2. Less need for Grit
    When chickens can roam around and pick up sand, small rocks and pebbles they will not need grit that you would purchase at a retail store and offer in a coop setting.Grit and or “natural” rocks and pebbles aid the chicken in breaking down ingredients that they consume during the day. It is how they manage to start breaking down food without teeth!
  3. Insect control
    Chickens and other fowl are wonderful at keeping bugs under control. They will eat most any type of bug.Anytime I am in the yard working, my ladies always flock to me knowing I will turn over a rock or a stump and they will have a buffet of all types of crawly critters. I even see them roaming the pastures scratching through horse and goat manure – YUCK, I know – but this is actually good for me and the other animals because they are eating fly larvae!I spend my life battling flies with livestock and chickens are great at taking care of them at the source while ducks seem to be excellent at catching flies right out of the air!
  4. Control of other pests
    In case it is still a mystery, chickens are the closest living relative to the T-rex. If you have ever spent much time watching your birds you may have noticed that they truly love “the hunt.”They are always carefully watching for their next meal while they scratch around and forage.I have witnessed my birds chase down and corner mice and small snakes. They are almost as good as my barn cats!!! Not to say that they keep the mouse population 100% at bay since typically mice are out at night and chickens are mostly blind in the dark, but for the mouse who makes a mistake and comes out in the day light, they are fair game and a welcome challenge for your birds.Given the opportunity, chickens will keep all kinds of unwanted pests away from your farm.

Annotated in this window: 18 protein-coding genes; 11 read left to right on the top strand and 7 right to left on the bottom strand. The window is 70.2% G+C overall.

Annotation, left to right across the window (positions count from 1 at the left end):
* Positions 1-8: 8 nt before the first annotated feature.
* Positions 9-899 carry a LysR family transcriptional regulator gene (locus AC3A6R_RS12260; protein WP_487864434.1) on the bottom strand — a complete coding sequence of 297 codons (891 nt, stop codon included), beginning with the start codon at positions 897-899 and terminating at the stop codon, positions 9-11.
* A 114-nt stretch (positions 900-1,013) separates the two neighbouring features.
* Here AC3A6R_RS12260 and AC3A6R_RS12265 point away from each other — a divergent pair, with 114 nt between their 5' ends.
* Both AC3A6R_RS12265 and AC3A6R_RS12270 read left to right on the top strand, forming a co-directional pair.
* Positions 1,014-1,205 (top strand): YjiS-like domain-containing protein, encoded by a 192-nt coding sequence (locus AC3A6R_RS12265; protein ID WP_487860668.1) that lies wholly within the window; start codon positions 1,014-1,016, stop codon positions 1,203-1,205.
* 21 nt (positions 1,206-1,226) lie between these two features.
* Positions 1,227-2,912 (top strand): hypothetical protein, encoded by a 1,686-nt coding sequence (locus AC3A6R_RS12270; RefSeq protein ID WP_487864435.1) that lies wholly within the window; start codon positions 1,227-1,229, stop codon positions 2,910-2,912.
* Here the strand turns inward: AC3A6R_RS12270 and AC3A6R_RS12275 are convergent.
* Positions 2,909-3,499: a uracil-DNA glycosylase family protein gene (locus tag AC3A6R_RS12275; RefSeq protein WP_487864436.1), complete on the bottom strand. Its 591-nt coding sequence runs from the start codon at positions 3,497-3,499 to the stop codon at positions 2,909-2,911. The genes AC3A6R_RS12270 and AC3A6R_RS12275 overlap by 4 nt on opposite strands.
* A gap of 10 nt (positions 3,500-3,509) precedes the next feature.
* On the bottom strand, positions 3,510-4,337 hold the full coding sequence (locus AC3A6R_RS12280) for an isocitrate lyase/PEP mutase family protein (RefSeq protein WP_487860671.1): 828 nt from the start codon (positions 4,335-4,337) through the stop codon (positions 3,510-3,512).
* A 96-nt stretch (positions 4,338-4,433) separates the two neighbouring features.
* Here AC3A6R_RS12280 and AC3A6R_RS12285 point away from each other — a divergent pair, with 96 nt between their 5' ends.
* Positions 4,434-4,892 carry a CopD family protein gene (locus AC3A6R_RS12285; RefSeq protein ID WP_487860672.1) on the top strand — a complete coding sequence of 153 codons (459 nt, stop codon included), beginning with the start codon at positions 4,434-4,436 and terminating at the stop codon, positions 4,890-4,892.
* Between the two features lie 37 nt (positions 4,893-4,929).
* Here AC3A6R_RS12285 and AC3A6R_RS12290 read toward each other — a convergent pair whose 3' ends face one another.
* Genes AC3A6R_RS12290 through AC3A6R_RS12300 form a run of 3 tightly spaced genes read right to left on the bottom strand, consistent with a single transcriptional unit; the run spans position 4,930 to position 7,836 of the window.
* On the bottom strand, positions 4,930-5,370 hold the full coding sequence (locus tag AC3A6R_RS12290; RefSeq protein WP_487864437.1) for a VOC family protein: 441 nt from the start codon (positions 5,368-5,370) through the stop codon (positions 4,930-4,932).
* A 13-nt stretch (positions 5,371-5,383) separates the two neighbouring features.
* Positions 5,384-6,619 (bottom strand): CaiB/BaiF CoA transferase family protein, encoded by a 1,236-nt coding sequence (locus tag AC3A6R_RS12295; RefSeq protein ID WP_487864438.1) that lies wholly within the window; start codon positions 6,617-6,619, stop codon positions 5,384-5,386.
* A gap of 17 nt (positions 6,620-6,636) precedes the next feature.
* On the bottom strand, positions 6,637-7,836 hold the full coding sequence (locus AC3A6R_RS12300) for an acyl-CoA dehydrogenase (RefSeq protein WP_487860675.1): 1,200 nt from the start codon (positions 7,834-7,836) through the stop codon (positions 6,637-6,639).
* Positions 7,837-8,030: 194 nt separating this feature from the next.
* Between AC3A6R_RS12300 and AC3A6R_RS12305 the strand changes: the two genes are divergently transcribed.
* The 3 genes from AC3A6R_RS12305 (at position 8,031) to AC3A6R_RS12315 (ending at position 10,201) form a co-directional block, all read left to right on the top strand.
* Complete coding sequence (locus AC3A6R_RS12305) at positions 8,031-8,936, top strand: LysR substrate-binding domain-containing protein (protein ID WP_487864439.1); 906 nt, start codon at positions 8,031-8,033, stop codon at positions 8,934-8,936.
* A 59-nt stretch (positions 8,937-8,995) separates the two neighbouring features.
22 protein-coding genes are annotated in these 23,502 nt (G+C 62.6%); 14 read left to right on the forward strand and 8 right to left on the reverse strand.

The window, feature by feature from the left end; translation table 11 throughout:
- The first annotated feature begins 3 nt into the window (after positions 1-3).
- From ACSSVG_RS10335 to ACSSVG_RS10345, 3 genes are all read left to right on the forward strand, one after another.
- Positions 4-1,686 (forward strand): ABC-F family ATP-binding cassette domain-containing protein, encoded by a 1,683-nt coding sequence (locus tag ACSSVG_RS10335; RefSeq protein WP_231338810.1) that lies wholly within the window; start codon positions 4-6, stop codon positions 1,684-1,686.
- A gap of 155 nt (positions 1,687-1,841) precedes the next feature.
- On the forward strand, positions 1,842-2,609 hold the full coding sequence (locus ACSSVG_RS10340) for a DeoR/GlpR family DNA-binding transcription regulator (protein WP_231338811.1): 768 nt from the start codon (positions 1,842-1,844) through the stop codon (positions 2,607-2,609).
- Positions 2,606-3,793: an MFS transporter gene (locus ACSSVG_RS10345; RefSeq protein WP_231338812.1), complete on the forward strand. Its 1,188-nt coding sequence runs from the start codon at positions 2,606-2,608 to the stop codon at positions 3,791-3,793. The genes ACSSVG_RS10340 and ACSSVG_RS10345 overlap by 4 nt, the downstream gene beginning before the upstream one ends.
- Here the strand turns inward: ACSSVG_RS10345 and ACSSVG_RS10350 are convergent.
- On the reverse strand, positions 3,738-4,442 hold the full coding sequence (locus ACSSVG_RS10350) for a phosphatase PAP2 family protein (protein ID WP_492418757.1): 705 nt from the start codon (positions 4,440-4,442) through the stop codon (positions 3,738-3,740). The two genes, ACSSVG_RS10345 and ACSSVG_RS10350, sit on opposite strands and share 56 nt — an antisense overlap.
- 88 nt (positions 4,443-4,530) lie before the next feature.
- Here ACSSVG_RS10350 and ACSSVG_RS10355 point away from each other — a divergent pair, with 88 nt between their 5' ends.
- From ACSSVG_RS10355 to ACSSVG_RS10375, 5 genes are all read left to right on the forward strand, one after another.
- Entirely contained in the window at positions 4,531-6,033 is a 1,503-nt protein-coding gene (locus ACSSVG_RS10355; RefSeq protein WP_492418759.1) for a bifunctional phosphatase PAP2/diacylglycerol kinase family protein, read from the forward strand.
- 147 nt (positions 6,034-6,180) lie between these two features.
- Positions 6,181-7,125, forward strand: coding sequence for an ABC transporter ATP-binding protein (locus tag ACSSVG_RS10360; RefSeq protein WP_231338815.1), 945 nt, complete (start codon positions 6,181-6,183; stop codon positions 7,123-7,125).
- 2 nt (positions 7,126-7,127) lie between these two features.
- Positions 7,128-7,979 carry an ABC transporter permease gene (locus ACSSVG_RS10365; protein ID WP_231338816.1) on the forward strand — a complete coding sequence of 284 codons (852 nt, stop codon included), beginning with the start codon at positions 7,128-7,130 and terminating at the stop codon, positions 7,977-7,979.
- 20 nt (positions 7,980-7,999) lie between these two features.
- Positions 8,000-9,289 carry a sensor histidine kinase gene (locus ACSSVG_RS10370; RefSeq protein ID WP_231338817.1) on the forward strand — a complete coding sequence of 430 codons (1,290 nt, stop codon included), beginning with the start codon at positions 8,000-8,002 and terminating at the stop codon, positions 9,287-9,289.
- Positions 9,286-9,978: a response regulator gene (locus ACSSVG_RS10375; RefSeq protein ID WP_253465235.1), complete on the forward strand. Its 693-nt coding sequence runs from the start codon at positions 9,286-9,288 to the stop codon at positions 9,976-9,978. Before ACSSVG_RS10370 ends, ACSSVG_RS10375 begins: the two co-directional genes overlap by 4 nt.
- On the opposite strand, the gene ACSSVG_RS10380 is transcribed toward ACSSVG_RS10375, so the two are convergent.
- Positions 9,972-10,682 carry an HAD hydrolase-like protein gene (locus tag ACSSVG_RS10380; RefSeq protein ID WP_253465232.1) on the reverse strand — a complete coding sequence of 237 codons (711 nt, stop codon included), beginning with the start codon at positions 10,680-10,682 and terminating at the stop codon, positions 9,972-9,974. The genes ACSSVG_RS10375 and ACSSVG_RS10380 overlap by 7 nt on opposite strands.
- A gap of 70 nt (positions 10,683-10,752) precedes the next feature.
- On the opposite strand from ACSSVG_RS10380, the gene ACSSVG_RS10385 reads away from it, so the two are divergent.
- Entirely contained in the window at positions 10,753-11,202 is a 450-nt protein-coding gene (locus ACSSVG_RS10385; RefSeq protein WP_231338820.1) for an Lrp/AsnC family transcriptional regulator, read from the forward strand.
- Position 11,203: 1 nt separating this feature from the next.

5. More active and over all healthier birds
    Since I started free ranging I have never had an overweight chicken. Even my bigger breeds like my Brahmas tend to stay quite fit because they get plenty of exercise roaming around the farm all day.They stay healthier because they are not living in close quarters and are at less risk of catching illnesses they may be exposed to in a coop setting.If I have a bird get sick its typically one bird and most of the time I can catch it and quarantine that individual to treat her as opposed to having to treat the whole flock.Considering that most medications on the market today have a withdraw period where eggs must be tossed. Treating a lone individual is much more convenient than having to treat my entire flock and buy eggs from the store.
  6. Less space required in coop